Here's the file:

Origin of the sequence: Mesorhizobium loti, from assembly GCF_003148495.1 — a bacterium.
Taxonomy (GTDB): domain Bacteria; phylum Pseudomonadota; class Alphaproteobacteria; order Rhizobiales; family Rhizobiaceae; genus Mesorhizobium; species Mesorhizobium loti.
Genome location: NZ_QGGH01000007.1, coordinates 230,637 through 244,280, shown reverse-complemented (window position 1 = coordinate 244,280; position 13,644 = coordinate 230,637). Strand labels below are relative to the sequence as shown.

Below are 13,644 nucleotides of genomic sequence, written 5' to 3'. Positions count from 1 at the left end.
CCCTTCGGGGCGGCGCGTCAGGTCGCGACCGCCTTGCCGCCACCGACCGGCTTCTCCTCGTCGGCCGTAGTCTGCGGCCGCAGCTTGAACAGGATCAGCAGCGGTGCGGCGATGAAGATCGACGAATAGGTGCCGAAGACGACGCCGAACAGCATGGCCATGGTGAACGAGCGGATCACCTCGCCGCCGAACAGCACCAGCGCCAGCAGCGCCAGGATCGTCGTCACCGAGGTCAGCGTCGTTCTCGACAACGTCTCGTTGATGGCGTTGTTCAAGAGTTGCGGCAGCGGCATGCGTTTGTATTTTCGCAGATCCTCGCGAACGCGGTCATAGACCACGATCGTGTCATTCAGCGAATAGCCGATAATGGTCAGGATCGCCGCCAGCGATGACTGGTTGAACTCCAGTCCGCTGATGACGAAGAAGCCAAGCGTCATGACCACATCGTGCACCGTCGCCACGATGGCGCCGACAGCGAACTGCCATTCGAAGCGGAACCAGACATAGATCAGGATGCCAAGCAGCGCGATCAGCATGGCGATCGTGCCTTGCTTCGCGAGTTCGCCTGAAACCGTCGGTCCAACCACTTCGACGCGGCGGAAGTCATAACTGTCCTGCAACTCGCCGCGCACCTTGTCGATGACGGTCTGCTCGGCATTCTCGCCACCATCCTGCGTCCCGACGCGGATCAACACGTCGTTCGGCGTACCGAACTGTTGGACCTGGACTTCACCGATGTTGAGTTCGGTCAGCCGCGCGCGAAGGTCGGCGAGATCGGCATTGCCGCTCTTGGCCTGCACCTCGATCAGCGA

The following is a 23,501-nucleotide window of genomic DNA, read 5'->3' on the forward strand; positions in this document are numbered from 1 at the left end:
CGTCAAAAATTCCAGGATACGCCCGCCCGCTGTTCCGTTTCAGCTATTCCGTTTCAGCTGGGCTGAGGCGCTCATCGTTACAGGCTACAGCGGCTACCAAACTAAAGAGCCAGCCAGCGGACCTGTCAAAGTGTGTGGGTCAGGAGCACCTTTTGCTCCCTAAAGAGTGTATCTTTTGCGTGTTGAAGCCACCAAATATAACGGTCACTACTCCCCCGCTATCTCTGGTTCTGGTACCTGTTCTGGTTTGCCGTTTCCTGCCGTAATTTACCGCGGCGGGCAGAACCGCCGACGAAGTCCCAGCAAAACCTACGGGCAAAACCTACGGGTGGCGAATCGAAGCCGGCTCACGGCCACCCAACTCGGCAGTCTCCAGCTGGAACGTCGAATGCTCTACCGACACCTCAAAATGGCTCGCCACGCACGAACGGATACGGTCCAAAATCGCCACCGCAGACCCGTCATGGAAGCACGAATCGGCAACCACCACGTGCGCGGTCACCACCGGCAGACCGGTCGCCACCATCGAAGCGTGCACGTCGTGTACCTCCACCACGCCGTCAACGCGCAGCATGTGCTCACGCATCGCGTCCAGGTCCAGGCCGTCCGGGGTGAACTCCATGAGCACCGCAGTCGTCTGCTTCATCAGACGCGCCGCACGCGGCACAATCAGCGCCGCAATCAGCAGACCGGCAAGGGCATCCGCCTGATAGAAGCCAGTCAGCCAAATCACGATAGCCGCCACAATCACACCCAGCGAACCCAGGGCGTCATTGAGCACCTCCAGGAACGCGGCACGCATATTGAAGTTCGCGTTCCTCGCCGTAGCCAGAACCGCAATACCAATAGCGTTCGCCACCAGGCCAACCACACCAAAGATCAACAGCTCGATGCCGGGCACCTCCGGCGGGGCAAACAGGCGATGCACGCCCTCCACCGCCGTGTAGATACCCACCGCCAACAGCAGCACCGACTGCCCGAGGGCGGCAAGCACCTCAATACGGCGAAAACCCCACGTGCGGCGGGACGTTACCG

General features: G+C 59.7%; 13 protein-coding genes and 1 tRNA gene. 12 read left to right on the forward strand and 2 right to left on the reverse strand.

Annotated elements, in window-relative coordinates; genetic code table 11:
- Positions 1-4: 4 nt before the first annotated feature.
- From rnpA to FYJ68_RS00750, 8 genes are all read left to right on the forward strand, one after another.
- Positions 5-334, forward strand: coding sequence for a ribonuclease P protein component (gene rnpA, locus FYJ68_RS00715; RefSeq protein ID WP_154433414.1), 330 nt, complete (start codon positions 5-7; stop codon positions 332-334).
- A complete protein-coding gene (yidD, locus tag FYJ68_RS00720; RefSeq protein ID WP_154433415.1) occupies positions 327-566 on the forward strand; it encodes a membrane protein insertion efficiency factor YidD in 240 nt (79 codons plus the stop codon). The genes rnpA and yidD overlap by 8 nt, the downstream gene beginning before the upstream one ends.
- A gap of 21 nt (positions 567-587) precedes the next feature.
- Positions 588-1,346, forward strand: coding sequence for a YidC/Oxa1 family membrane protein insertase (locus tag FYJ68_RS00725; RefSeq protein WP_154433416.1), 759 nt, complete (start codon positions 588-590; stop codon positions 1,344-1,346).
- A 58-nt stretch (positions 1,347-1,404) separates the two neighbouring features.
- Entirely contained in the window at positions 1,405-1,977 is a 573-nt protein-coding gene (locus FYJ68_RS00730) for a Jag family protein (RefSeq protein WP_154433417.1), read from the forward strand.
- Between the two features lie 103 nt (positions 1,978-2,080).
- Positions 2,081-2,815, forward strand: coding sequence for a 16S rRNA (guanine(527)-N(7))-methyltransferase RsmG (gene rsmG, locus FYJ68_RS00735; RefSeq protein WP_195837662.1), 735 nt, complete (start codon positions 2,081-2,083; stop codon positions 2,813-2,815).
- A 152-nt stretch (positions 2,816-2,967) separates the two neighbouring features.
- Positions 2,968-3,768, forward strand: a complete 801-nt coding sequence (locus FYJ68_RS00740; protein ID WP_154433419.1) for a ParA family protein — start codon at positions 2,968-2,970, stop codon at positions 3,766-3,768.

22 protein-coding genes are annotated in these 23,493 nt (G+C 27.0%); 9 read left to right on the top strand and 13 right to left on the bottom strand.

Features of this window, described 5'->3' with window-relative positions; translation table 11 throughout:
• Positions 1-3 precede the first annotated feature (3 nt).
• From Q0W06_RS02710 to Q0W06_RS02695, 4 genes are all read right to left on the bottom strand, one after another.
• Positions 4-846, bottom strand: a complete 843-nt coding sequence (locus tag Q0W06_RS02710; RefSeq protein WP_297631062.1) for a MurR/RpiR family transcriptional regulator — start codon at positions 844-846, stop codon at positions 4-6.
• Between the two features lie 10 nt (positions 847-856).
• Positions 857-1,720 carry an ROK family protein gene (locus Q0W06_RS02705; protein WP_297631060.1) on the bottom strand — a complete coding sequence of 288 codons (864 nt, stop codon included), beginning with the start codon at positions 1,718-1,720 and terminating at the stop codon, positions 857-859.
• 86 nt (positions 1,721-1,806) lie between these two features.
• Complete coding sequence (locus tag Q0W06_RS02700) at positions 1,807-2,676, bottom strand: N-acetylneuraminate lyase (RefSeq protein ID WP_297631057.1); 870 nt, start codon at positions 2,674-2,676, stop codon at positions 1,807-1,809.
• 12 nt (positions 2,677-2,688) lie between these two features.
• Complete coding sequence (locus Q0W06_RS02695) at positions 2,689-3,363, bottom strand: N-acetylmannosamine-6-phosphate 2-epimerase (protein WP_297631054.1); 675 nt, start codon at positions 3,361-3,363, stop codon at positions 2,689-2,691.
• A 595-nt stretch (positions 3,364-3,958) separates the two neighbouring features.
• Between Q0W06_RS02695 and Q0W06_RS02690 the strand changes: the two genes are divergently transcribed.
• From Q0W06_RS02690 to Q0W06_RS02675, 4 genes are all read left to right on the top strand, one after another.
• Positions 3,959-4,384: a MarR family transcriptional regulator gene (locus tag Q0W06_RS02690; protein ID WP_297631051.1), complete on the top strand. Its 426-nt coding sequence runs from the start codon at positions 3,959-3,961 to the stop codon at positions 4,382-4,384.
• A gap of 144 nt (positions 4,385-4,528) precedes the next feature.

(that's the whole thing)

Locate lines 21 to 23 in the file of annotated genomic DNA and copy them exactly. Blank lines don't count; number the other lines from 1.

- Positions 2,968-3,768, forward strand: a complete 801-nt coding sequence (locus FYJ68_RS00740; protein ID WP_154433419.1) for a ParA family protein — start codon at positions 2,968-2,970, stop codon at positions 3,766-3,768.

22 protein-coding genes are annotated in these 23,493 nt (G+C 27.0%); 9 read left to right on the top strand and 13 right to left on the bottom strand.

Features of this window, described 5'->3' with window-relative positions; translation table 11 throughout: